Both Gandhi and King experienced the news of Hiroshima and Nagasaki in their lifetimes, but neither man lived long enough to appreciate how many times the world has come close to Armageddon since 1945.
You know, shortly after the atomic bombing, atomic scientists established a Doomsday Clock. Every year a panel of specialists makes an estimate of how close we are to midnight – the hour when all species will terminate. It moves up and down.
It moved three minutes closer to midnight last year because of these two threats: nuclear war and global warming! Closer than it has been since the early 1980s when there was a major war scare.
The nuclear weapons race is escalating. Nato on the Russian border. Russia’s nuclear modernisation and US plans to spend hundreds of billions to update its nuclear arsenal and pursue an irrational nuclear competition.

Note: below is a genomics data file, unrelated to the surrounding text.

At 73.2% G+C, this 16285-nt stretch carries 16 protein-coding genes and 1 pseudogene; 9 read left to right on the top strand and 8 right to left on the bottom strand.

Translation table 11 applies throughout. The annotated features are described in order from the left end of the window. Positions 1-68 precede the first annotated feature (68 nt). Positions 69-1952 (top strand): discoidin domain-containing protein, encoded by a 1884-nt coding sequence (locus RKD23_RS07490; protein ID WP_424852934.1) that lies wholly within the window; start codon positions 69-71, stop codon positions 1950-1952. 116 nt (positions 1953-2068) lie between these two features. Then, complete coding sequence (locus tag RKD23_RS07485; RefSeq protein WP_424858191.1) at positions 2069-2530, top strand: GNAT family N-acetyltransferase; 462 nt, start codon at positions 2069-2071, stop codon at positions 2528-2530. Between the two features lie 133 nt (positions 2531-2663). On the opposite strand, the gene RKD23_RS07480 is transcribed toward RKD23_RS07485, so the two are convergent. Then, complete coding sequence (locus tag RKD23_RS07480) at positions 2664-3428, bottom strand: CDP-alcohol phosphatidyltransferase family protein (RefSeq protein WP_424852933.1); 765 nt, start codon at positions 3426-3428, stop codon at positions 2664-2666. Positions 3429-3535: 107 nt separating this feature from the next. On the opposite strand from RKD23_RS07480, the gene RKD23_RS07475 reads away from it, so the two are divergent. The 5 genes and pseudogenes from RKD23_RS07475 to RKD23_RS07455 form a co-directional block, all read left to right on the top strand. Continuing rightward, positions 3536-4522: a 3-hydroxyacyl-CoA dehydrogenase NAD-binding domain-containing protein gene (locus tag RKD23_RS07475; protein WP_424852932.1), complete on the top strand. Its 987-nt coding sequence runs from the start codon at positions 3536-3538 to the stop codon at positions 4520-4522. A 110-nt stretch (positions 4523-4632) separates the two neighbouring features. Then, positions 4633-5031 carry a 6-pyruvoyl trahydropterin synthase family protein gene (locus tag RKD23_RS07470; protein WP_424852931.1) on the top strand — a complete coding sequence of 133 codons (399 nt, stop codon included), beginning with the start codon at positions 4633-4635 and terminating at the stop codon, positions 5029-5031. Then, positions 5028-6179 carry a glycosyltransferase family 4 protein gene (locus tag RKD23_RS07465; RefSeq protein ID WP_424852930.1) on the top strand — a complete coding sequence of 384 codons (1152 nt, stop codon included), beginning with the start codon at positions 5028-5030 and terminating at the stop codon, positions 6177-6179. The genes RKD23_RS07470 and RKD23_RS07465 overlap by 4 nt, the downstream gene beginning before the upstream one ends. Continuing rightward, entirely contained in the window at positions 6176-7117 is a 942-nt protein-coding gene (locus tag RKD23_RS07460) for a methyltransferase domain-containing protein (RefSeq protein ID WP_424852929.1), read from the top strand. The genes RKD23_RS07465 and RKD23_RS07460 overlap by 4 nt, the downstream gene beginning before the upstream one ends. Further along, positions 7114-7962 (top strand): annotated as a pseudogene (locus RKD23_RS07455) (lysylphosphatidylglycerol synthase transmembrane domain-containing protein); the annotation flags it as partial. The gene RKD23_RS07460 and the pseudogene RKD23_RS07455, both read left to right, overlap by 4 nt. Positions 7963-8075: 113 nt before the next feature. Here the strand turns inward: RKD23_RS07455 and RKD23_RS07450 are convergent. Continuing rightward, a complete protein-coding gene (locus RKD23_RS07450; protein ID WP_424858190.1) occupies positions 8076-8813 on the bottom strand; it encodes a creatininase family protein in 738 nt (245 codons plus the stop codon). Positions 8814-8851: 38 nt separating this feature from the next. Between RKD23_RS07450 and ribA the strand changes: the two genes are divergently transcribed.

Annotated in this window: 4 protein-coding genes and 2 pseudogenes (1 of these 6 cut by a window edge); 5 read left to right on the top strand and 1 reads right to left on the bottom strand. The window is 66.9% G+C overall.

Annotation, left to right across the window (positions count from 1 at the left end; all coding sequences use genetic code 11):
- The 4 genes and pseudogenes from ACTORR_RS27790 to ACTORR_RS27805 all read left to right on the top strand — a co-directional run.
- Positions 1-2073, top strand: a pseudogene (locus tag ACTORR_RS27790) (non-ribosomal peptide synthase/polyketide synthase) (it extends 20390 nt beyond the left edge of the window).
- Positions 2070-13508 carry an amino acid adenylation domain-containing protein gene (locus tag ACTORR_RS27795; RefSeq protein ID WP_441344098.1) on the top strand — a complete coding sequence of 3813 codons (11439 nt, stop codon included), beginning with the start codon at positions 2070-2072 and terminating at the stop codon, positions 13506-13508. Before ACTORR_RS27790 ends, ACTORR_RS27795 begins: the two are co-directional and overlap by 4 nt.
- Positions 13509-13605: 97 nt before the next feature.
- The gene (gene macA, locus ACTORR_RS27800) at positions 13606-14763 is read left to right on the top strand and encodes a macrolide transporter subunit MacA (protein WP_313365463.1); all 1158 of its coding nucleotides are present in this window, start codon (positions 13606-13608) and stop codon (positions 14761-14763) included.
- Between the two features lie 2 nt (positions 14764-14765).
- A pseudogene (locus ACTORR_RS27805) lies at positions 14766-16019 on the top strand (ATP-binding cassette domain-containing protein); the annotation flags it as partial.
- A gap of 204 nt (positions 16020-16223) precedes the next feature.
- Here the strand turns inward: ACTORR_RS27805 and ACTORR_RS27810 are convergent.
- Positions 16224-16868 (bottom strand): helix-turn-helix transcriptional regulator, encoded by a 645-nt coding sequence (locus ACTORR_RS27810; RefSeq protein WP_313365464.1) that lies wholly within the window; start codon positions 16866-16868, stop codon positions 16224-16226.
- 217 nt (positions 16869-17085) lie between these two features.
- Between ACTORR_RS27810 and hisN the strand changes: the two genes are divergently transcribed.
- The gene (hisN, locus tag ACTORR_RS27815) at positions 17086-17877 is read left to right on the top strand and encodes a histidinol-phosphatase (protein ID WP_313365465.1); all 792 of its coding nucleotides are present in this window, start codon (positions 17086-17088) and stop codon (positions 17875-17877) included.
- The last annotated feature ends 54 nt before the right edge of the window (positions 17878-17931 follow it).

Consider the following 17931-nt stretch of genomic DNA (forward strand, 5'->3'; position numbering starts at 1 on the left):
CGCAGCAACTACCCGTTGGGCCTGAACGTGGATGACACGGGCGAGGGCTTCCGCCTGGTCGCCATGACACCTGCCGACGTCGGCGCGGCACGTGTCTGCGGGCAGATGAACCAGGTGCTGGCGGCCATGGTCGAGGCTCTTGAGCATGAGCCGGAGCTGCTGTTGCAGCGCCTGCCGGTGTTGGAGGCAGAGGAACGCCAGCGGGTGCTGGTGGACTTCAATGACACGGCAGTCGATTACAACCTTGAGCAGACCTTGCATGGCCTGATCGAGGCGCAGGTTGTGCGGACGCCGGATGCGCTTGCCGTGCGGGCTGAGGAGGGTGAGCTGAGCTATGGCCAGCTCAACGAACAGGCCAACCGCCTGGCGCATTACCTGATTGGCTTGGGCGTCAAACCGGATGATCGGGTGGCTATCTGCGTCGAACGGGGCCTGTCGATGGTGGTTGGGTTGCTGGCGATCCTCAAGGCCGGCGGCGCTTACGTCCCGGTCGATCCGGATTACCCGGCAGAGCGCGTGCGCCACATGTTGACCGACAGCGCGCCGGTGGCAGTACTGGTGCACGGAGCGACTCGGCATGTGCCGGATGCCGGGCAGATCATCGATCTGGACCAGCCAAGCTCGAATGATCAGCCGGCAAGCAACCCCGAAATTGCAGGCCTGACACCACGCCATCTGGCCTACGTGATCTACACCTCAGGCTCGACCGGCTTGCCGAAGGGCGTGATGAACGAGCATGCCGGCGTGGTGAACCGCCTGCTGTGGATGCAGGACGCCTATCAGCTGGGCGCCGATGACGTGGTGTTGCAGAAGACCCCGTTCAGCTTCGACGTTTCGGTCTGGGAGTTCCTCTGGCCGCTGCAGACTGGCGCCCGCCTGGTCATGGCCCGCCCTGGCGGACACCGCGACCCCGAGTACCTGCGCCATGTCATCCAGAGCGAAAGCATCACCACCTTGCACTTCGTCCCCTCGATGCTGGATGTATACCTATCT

US military spending is almost as great as the rest of the world combined and technologically much more advanced. Not least its manoeuvres in the South China Sea.
William Perry, a respected nuclear specialist, a former US Defence Secretary, recently estimated that the threat is higher than it was during the 1980s. He also opposes the Obama administration’s plan to build a new nuclear-capable cruise missile. “I see an imperative to stop this damn nuclear race before it gets under way again, not just for the cost but for the danger it puts all of us in,” he said.
“Corruption and hypocrisy ought not to be inevitable products of democracy, as they undoubtedly are today.” “I have derived my politics from ethics… It is because I swear by ethics that I find myself in politics.” And the famous: “There is sufficiency in the world for man’s need but not for man’s greed.”